California Energy Commission passes solar panel requirements for new homes

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Wikimedia Commons/Courtesy

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The California Energy Commission passed the 2019 Building Energy Efficiency Standards on Wednesday, which include a section that would require all new homes built after Jan. 1, 2020 to be fitted with solar panels.

All of the standards are scheduled to take effect Jan. 1, 2020, and the solar panel requirement is only for residential buildings, not nonresidential ones. There are no plans yet to expand the requirement to currently existing buildings, according to Energy Commission spokesperson Amber Beck.

“Under these new standards, buildings will perform better than ever, at the same time they contribute to a reliable grid,” said Commissioner Andrew McAllister in a press release on the commission’s vote. “The buildings that Californians buy and live in will operate very efficiently while generating their own clean energy.”

According to the press release, along with mandating the solar power systems in residential homes, the standards also include ventilation requirements and nonresidential lighting requirements. A fact sheet on the standards also notes that single-family homes will use 7 percent less energy under the 2019 standards than under the 2016 standards, not factoring in the solar power generation — including the solar power generation, homes will be using 53 percent less energy.

Although the requirements extend from single-family homes to apartments and condominiums, they are less likely to affect campus housing because of the height limitations, according to Christopher Orner, CEO of the Helios program.

Helios is an ASUC-sponsored program that was established in a 2015 ASUC referendum and researches the possibility of installing solar panels onto existing campus buildings. Orner said the solar panel standards passed by the commission will not affect Helios’ work because Helios works with existing student housing.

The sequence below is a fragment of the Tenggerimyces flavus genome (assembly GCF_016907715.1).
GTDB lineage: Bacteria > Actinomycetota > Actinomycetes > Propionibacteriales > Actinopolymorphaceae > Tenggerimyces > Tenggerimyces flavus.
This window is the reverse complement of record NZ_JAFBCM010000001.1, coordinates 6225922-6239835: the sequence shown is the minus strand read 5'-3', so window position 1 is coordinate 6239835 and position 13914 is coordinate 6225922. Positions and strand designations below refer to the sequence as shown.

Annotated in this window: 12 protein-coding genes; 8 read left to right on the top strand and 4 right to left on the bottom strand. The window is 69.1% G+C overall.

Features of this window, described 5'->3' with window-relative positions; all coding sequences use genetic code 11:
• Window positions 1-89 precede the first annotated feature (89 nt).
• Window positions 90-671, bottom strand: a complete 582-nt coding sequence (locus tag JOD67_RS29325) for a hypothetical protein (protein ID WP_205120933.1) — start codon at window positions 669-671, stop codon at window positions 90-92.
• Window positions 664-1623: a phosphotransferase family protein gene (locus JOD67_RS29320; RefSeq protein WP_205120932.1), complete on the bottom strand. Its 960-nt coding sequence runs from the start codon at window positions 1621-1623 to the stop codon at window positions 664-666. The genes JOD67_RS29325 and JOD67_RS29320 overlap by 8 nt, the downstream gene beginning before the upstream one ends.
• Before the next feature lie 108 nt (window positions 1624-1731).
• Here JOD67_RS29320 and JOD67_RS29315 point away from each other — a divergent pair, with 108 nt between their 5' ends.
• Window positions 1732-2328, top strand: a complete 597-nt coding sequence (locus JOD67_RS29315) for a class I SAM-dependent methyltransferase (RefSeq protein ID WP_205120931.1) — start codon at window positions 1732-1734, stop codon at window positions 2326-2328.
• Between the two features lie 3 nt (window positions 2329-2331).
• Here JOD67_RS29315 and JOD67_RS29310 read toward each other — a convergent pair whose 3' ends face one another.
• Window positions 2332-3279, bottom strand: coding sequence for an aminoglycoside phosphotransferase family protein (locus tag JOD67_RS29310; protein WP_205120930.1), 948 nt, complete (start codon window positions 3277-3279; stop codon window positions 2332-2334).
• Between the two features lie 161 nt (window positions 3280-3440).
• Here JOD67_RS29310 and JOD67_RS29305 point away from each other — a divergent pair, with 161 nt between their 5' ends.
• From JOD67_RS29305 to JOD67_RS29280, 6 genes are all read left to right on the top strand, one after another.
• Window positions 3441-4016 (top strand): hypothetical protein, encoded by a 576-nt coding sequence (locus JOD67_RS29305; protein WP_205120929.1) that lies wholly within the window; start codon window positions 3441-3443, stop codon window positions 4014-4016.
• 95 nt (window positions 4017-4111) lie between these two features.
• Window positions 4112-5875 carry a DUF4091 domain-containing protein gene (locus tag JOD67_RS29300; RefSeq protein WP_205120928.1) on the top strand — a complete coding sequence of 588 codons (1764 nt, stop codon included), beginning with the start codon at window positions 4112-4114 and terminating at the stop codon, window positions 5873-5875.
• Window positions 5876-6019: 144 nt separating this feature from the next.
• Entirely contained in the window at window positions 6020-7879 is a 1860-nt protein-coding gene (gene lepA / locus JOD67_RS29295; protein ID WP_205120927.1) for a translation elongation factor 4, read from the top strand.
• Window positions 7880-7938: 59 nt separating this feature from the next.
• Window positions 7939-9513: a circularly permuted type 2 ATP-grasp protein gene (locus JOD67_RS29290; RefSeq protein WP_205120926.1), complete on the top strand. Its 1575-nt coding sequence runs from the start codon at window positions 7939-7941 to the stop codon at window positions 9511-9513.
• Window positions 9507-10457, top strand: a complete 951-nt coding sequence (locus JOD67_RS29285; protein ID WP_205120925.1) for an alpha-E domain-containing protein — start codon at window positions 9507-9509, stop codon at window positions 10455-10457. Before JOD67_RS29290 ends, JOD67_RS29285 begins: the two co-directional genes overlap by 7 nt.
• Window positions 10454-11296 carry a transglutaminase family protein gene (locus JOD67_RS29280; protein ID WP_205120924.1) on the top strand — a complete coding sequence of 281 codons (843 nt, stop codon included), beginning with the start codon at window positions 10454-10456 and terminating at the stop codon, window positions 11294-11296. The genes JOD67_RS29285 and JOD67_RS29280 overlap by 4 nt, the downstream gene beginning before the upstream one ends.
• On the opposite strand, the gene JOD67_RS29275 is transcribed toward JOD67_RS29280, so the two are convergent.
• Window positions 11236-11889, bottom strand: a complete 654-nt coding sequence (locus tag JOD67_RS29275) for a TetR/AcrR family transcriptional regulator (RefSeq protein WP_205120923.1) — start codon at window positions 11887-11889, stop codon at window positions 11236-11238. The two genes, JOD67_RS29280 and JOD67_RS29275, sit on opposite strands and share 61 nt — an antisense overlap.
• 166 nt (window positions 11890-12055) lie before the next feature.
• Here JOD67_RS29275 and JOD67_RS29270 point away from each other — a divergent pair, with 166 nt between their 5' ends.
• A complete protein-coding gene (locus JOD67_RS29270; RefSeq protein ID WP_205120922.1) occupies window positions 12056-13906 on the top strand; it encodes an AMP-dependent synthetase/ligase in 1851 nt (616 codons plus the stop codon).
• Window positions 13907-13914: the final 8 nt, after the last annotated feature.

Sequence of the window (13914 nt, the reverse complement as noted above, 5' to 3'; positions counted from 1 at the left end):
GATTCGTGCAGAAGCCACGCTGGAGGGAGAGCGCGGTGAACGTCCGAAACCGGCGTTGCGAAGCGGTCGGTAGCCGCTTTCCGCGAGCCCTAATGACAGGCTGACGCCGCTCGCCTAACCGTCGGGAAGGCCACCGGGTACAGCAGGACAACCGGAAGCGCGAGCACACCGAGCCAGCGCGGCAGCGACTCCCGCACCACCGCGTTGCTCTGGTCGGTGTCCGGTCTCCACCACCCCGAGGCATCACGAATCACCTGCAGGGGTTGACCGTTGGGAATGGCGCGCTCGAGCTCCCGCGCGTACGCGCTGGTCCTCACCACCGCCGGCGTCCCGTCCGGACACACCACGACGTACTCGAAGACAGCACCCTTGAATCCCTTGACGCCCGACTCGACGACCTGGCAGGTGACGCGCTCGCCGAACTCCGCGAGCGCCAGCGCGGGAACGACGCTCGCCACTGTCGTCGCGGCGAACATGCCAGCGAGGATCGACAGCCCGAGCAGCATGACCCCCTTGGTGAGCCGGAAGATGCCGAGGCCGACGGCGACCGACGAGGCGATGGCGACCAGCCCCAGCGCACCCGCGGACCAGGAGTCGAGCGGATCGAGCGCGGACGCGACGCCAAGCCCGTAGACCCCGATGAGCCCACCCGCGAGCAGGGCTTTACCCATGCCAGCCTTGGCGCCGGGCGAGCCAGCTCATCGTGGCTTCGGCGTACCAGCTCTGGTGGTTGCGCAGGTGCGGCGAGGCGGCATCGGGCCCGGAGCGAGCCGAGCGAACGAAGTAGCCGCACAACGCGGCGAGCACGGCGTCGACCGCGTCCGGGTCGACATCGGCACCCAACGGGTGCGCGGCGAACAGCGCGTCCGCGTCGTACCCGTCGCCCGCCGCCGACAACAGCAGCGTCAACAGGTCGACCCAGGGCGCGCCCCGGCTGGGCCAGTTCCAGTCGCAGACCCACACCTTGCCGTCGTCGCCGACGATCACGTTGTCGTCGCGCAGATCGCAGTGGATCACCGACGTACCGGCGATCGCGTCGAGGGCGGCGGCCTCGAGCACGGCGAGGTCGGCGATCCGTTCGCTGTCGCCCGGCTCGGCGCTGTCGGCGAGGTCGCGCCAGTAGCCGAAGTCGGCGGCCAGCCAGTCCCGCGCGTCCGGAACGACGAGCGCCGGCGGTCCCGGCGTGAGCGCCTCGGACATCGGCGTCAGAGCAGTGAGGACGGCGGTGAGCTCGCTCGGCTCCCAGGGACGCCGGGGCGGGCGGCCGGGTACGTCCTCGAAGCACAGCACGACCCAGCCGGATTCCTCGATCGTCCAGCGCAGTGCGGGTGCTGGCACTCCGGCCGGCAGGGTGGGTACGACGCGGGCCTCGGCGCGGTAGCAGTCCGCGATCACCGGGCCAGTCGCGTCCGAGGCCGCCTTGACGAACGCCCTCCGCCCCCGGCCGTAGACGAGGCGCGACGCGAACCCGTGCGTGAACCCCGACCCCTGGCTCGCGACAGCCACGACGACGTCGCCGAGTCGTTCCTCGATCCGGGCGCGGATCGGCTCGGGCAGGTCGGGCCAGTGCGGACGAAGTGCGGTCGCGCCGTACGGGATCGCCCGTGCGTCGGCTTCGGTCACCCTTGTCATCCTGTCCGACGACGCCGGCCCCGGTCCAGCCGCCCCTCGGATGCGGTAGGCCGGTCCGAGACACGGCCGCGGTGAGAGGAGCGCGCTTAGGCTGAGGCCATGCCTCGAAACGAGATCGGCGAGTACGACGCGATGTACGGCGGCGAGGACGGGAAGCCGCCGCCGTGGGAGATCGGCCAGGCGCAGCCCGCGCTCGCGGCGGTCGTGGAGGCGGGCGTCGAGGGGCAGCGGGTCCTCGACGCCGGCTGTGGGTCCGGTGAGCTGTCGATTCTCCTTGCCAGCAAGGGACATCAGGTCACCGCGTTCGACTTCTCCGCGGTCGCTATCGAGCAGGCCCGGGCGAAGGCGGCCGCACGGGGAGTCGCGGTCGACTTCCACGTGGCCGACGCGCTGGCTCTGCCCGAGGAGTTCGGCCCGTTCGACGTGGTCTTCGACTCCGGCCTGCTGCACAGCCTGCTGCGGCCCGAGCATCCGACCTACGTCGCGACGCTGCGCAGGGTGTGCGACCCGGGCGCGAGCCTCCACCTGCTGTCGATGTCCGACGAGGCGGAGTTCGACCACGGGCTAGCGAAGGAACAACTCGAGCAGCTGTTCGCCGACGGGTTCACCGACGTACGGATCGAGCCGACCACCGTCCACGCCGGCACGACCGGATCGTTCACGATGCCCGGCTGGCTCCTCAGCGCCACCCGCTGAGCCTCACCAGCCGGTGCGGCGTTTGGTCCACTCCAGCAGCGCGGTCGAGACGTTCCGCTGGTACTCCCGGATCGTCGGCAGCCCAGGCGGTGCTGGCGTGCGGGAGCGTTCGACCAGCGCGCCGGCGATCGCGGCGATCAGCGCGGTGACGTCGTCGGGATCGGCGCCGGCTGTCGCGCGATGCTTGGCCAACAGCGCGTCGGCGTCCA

A section of the plan limits the solar panel requirements to buildings with three floors or fewer, and given that most campus housing is taller than three floors, Orner said he expects future campus housing to be the same.

It’s most likely not going to directly affect campus students or university housing,” Orner said.

Sakura Cannestra is the executive news editor. Contact her at [email protected] and follow her on Twitter at @SakuCannestra.

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  • Jeff

    Great news. :D

  • Grady

    Just another unfunded mandate increasing the price of housing at the expense of home owners. The global warming scare is the biggest most expensive scam ever on the planet and it is duping good citizens everywhere with it’s propagandistic message and mandates.

  • carlos castenada

    excellent idea. i installed 3KW system 10 years ago on my house.

    next, we need to make it mandatory on all commercial buildings – new and existing, and then on all existing residences. in addition, there should be a mininum. such as mininum of panels should cover at least 50% of the roof area. and we should give tax credits for each install.

    • Grady

      Got freedom? Not anymore.

  • Curtis Jones

    The Commissars have spoken FLEE KALI NOW!

    • carlos castenada

      luddite

      • Grady

        Sycophantistic toady

  • FSM

    Have a housing crisis, make housing even more expensive…good move. I love solar, I bought it, but that should be my choice, not something I have to go with.

    • carlos castenada

      no, just like the building code has a ton of safety regulations, we should also require energy efficiency. the days of fossil fuels are soon over. pull your head out of the sand

      • FSM

        So continue to build solar and wind farms and include it in utility rates so that it’s paid by all (renters and owners), unless one voluntarily chooses to purchase their own rooftop solar. One is not mutually exclusive of the other.